I asked Murray about another development that disturbed me at the hearing last week: Two police officers tried to shred Esparza’s credibility by saying she’d somehow consented to being raped. One said that after Ramirez overpowered her, Esparza “consented to Gonzalo raping her.” Another testified that because Patricia was too weak to fend Gonzalo off, she “allowed Gonzalo to rape her.”
It should be obvious, especially to anyone in law enforcement: There is no such thing as consenting to being raped. It’s a contradiction in terms. For police and prosecutors to create any other impression is to blur the definition of rape in a way that disserves victims everywhere.
Murray, however, said, “I’ve heard a million people say she was raped. Really? There’s been no finding of that and I know of no evidence of that except the accused murderer’s statement of it.”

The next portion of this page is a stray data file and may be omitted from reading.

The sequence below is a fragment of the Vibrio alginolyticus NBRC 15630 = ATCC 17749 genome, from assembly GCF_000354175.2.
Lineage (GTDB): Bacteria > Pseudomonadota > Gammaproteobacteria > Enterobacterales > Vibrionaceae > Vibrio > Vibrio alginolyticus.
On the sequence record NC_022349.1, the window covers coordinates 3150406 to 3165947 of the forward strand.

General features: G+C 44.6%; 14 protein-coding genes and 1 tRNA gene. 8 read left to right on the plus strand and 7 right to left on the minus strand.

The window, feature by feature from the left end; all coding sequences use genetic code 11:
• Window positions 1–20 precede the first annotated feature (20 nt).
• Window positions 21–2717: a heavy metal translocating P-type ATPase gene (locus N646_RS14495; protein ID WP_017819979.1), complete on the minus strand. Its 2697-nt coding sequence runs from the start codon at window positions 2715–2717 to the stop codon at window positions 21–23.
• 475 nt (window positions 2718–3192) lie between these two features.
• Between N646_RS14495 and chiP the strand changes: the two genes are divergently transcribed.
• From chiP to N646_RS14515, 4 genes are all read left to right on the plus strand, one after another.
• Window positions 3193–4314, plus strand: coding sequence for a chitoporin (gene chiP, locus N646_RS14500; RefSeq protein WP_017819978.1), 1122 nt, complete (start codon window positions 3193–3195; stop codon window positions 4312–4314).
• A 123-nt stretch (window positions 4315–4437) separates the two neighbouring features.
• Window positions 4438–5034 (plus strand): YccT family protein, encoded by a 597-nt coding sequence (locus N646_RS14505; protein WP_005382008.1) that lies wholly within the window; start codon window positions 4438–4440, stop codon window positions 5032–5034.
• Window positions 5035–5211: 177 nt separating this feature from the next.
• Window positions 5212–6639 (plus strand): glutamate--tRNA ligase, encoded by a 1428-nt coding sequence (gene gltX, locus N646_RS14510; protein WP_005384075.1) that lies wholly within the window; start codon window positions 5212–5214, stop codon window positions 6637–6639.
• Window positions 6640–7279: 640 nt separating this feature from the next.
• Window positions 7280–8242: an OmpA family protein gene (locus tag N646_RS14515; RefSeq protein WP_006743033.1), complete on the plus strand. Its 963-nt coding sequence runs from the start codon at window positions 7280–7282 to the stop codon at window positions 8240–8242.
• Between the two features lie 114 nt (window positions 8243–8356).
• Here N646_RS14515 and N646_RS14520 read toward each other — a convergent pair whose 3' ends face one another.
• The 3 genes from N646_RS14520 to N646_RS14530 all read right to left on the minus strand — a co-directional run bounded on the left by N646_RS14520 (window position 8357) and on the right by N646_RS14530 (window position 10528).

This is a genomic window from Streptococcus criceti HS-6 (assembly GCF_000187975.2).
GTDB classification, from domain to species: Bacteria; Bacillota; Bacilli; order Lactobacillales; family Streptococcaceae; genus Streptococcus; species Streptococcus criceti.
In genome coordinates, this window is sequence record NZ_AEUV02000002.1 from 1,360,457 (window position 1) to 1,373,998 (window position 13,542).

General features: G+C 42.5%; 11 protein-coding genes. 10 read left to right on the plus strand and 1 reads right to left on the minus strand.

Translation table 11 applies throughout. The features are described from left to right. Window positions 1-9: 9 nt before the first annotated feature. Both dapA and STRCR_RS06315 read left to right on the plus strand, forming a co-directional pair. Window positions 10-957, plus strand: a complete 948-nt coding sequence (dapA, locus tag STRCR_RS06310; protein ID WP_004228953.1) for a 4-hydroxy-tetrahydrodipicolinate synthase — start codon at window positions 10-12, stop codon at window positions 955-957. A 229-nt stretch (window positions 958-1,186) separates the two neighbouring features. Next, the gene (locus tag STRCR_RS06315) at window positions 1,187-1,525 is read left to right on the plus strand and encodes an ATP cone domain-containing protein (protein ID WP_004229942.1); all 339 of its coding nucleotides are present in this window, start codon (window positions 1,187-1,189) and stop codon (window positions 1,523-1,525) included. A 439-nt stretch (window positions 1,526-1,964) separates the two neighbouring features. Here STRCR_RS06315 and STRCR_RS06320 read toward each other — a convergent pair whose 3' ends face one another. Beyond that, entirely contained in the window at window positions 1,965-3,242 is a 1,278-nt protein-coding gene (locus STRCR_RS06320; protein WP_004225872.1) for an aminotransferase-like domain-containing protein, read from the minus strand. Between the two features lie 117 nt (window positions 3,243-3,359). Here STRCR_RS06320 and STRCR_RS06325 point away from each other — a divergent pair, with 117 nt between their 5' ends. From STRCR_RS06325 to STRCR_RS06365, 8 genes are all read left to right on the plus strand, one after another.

Would you please ask the D.A. to make sense of this?
Superintendent Michael McVey, 50, was charged with tampering with evidence and obstruction of justice in the aftermath of the incident at the center of the case: the sexual assault of a drunken 16-year-old girl by two high school football players after a booze-fueled party in August 2012.
Authors of a new report from the Center for Juvenile and Criminal Justice, a San Francisco nonprofit that seeks to reduce incarceration, reviewed data on requests by ICE to law enforcement agencies to detain adult suspected undocumented immigrants. “According to these data,” wrote authors Mike Males and Selena Teji, “an undocumented foreign national with a traffic offense is more likely to be booked into ICE detention than one with a homicide, forcible rape, robbery, or aggravated assault offense.” The authors also found that “a suspected undocumented immigrant with a prior or contemporaneous conviction for possessing less than an ounce of marijuana – which is no longer even a crime in California – is more likely to face ICE detention (73.1 percent) than one with a rape conviction (69.7 percent).”